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Osama bin Laden's demise began with the Arab Spring

Amid turmoil in Middle East and North Africa, Al Qaeda struggles to be relevant.

Experts said it is only a small minority of disorganized, ultra-conservative Salafists fomenting the discord in Egypt. But some members share a similar worldview, albeit more localized, to bin Laden.

"Most Salafists in Egypt believe that there is no place for violence. But in terms of burning churches, this is terrorism. The end result comes from the same philosophy espoused by Al Qaeda," said Steven Burke, a doctoral researcher studying Egyptian Islamists at the University of Texas.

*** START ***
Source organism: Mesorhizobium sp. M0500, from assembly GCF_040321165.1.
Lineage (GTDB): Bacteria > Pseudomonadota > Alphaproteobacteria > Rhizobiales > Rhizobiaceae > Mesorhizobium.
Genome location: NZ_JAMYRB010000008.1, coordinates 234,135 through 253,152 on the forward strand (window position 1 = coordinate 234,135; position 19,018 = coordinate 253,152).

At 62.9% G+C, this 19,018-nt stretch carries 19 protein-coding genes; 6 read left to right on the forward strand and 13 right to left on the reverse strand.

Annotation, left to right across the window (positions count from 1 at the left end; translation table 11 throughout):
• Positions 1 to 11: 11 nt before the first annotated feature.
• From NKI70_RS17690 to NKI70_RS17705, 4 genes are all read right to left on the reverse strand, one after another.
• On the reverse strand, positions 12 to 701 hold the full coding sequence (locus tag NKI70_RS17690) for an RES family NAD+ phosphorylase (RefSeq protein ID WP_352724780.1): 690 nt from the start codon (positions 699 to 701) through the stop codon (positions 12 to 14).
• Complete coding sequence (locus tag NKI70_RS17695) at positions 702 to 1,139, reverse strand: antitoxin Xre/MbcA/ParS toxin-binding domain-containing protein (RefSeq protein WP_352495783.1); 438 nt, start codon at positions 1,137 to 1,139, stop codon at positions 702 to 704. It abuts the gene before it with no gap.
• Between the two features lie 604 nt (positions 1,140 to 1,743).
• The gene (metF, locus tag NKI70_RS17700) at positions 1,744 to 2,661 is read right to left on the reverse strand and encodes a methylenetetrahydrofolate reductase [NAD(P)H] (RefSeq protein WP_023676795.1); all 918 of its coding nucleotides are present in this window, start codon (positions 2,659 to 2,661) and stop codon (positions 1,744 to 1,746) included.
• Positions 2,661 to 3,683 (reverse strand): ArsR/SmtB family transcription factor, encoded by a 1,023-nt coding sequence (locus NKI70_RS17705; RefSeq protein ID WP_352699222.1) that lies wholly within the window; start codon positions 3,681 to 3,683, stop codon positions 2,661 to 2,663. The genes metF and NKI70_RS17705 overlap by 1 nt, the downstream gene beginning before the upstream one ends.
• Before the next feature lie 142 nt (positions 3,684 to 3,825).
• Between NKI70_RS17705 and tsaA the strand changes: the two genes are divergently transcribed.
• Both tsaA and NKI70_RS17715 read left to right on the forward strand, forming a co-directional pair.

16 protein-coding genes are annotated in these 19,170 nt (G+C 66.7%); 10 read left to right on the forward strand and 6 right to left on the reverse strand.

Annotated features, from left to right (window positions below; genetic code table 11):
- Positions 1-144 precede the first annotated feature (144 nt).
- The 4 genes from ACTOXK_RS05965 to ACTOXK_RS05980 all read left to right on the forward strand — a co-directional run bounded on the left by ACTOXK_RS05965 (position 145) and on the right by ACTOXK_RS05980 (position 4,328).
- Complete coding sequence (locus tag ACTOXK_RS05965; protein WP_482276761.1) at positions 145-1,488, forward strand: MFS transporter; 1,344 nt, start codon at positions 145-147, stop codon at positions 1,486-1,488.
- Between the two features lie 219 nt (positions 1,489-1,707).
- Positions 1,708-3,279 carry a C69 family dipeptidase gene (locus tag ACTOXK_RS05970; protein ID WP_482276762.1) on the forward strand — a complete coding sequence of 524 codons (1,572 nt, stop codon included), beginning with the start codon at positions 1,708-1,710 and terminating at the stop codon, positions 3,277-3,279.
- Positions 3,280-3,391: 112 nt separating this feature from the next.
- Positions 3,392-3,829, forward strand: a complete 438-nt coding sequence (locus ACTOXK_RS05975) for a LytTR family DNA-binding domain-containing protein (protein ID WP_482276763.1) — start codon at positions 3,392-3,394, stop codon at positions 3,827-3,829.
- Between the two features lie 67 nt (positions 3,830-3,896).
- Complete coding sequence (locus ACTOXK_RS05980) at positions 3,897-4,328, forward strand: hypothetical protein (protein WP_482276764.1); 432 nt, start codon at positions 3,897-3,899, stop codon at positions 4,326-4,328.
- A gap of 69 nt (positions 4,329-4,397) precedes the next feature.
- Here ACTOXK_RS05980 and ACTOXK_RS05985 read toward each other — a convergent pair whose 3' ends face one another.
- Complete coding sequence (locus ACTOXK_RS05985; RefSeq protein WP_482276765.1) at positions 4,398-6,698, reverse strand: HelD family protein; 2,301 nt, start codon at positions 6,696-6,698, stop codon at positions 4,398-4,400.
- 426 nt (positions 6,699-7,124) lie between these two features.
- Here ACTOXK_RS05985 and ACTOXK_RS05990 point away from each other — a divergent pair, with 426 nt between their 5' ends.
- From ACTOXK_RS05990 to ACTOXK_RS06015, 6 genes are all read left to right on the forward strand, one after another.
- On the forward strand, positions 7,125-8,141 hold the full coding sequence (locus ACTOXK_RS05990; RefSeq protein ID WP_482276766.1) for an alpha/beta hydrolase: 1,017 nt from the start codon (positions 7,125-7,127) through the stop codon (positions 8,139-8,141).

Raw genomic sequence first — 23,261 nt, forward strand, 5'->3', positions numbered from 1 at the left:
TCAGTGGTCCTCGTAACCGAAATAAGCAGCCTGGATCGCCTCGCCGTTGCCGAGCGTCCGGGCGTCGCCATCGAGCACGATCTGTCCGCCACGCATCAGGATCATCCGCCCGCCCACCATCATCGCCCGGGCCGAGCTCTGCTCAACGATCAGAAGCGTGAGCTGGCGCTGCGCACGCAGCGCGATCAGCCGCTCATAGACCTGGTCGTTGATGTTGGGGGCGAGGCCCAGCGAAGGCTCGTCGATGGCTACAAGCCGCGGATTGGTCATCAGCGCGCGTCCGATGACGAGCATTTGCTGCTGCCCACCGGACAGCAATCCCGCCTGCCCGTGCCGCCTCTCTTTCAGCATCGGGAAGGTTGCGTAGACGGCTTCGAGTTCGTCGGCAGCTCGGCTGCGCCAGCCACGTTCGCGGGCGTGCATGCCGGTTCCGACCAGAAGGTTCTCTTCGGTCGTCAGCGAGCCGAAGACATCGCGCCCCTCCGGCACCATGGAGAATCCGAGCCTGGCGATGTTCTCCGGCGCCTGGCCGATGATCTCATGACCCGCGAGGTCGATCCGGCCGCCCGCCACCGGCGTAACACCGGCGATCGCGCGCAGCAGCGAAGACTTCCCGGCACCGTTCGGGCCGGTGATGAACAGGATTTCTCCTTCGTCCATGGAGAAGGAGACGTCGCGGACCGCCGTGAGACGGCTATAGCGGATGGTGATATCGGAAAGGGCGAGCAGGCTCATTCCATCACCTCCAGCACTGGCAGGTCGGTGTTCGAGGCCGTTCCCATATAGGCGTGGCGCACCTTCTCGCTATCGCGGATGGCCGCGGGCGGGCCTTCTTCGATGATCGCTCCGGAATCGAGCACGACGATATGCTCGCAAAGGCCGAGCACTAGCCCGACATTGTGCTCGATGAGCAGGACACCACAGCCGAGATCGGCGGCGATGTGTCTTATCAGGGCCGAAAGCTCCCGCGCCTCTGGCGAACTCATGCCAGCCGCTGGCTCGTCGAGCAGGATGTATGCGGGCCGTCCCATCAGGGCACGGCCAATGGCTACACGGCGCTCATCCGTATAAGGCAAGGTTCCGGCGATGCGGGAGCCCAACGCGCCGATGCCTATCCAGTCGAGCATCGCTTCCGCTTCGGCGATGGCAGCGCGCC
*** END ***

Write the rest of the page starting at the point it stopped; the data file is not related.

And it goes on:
The prospects of real democracy in places like Egypt and Tunisia may pressure even the most radical Islamists to broaden their appeal.

Walid Kazziha, a professor of political science at the American University in Cairo, believes that Islamist groups throughout the Middle East have been forced to moderate their stances since the popular uprisings spread across the region.

"The Arab Spring killed Osama bin Laden long before the U.S. did," said Kazziha. "That doesn't mean we won't have problems. But at least now we have promising new options to attract voters at ballot boxes."